This crossing is not as bad as taking the train across Lake Pontchartrain near New Orleans. The train moves at a snail's pace over the 24-mile-long bridge, which is about seven feet above the lake. There is a drawbridge in the middle so boats can go through. A wooden gate marks the entry to the drawbridge from the main navigation channel. You cannot see the bridge, only the water. I did not like that crossing. But at least on the train I could close my eyes. That is not an option today.

Once I make it across the bay, though, I'm fine. The Ohio Players are pumping on the stereo, and the predicted rainstorm was becoming less and less likely to materialize. Actually, it's a beautiful drive, and a nostalgic one. I come across towns that remind me of places I'd seen as a child and of memories locked in those times.

Route 16 passes through Greenwood, population 656. Founded in 1856, chartered in 1858, and incorporated in 1901. Named for the holly forest that surrounds it.

Around the time of the Civil War, Greenwood consisted of eight houses, two stores, and a hotel. It doesn't seem much bigger today. But one addition to the greater Greenwood metropolitan area strikes this Colorado cowboy as the kind of thing you wouldn't expect an Eastern tinhorn to know about--a bison ranch. I pull over, get out, and get the ranch hand's permission to get up close and personal with the furry-backed creatures. Who knew?

I'm playing some smooth jazz (Charles Fambrough) when I come upon a small group of children playing on the railroad tracks heading into Ellendale. Maybe it's the fact that the kids are all black that reminds me of my own childhood in South Carolina in the mid-1960s, when "living on the other side of the tracks" carried a meaning too real to erase, even with time. It makes me think that in some ways we have won a few things--like a chance for our children to grab at least a few small snatches of what passes for normal lives. It later strikes me that I saw many black families on my way to Lewes--one brother running his riding mower over a spacious front lawn, another family holding a backyard picnic. Another man, legless in a wheelchair, nonchalantly ambles his way down the road, returning my wave as I pass him. It gave me a feeling words can only weakly describe, a feeling probably best reserved for a quieter place within me.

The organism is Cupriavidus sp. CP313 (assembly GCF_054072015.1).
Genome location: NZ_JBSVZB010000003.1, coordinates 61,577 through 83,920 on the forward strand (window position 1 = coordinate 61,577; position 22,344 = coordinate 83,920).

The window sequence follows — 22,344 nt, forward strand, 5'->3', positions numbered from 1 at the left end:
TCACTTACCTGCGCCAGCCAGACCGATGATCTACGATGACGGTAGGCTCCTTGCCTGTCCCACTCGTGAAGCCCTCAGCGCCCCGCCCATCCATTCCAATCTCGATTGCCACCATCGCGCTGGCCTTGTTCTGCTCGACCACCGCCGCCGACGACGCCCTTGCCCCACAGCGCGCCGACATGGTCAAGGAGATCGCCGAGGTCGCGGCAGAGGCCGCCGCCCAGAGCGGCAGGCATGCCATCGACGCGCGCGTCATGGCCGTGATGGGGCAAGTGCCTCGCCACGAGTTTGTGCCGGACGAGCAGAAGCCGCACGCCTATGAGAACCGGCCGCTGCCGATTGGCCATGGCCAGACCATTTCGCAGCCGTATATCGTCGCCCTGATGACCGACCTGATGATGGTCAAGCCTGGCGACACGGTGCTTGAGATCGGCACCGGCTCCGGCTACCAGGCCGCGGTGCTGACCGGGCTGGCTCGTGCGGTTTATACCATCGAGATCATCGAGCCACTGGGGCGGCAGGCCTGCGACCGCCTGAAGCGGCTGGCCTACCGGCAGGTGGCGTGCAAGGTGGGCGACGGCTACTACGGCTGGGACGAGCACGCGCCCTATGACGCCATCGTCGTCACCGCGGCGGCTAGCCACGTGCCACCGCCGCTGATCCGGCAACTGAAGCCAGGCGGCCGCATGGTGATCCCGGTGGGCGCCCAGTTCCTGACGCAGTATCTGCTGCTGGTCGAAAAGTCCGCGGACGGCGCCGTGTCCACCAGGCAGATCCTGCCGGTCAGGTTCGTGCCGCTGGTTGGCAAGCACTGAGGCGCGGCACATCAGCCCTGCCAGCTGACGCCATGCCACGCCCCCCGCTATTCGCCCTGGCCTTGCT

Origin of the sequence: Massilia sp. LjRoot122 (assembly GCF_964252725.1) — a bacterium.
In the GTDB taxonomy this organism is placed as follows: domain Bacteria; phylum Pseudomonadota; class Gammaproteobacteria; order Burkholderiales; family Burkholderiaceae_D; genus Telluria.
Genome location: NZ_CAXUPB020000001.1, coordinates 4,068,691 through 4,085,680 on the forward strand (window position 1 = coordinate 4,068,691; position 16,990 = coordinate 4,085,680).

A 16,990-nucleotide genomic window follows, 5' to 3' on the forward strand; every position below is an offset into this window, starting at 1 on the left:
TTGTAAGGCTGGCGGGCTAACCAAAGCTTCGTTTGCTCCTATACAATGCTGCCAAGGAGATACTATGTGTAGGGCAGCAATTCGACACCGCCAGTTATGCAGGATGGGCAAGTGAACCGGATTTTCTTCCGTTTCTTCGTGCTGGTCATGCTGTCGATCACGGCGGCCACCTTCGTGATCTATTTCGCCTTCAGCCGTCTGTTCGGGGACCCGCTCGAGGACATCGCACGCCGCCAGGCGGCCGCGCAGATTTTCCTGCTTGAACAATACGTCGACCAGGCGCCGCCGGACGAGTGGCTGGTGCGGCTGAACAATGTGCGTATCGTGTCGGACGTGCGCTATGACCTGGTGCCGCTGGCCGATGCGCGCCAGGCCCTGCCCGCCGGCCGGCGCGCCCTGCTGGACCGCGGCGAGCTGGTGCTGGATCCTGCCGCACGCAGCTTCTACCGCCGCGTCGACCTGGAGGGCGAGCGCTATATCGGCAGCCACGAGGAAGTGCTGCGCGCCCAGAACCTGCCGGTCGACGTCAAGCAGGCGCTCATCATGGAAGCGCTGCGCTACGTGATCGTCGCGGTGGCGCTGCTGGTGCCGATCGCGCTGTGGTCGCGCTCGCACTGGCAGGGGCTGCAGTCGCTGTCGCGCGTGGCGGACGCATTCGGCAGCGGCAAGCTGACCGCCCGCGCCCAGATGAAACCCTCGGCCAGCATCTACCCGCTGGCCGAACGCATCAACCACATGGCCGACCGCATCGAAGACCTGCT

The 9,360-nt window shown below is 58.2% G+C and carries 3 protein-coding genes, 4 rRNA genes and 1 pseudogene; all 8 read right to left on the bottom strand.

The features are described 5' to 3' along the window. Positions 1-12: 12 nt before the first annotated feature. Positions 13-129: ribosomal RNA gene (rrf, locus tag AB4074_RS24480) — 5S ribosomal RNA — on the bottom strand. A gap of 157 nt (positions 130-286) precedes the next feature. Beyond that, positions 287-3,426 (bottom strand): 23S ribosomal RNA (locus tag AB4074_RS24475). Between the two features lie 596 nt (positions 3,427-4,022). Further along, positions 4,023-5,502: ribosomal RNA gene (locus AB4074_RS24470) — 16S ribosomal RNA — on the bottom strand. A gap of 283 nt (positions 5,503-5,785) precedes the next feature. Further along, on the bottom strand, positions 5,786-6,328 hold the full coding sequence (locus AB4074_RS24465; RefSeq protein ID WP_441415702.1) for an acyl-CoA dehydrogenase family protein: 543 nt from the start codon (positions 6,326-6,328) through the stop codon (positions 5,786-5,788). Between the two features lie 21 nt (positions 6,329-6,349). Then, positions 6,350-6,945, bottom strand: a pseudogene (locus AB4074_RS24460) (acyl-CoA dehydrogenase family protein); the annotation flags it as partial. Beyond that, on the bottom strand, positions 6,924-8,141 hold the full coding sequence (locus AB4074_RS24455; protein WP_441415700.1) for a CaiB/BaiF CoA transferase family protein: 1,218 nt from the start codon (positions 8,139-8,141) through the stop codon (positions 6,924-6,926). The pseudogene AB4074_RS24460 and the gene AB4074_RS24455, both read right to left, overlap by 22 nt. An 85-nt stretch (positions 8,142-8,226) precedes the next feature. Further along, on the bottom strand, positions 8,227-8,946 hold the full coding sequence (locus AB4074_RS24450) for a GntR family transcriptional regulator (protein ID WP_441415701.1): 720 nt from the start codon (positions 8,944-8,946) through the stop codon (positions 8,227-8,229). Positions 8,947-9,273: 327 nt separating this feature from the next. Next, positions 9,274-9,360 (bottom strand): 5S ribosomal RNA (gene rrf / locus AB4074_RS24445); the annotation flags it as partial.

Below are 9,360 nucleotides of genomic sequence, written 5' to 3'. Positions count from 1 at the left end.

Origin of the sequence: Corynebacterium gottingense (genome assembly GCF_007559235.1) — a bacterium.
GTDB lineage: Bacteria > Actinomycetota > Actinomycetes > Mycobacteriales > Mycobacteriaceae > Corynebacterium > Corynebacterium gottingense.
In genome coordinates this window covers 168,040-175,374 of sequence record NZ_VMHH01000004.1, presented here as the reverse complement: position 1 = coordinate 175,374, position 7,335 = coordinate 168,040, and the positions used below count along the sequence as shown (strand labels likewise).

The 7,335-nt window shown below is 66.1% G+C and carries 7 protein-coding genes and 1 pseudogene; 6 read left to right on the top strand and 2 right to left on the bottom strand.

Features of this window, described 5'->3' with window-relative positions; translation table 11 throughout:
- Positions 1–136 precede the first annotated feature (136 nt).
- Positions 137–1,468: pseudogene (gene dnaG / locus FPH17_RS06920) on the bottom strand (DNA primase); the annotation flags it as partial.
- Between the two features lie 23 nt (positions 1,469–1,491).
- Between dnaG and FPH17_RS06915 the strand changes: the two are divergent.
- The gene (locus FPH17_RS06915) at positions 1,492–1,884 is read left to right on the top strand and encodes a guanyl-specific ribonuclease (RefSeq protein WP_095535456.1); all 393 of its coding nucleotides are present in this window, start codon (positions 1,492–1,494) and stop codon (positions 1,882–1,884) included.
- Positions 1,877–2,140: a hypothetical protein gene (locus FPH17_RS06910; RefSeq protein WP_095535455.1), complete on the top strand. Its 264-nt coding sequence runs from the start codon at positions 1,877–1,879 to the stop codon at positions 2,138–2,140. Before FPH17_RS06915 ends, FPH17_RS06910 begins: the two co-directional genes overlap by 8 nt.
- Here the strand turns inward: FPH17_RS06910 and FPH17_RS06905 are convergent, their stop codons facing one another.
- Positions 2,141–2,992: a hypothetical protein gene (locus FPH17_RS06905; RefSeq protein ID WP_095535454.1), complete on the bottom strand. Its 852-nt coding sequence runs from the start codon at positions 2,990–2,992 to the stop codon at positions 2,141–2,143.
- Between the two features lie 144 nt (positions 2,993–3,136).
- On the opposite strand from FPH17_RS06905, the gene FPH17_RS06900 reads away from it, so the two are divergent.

My arrival in Lewes, then, is almost anti-climactic. When I hit town, I immediately head for the coast to take in the Atlantic Ocean in all its splendor. For Easterners, I've always thought, seeing the vastness of the sea stretched out before them must conjure up the same feeling I used to get staring up at the Rocky Mountains and taking in a sky so blue and pure it overwhelms the ground below.

I arrive just as the ferry to Cape May pulls out. No matter. Watching it glide quietly around the cape from my perch on the beach is plenty satisfying.

In town, I take a walking tour, checking out the antique shops and historic homes. About a block from Lewes' Zwaanedael Museum I watch a boys' baseball game, a girls' softball match, and a pickup basketball game, all set against a backdrop of boats docked just beyond the home plate backstop.

I make another trip to the beach before making a quick stop in Rehoboth--which, I must admit, is something of a disappointment. Somewhere between Coney Island and Fells Point, without the charm of either, to these eyes. Maybe it plays better with a larger crowd roaming its streets. It's time to head home.

Earth, Wind & Fire rocks me back home as the sun works its way westward. The prospect of driving back across the Bay Bridge somehow seems less daunting now. It isn't the day I had planned, but it's a day I'll hold dear in memory. Maybe I'll even go back. But I'm not asking Patricia again.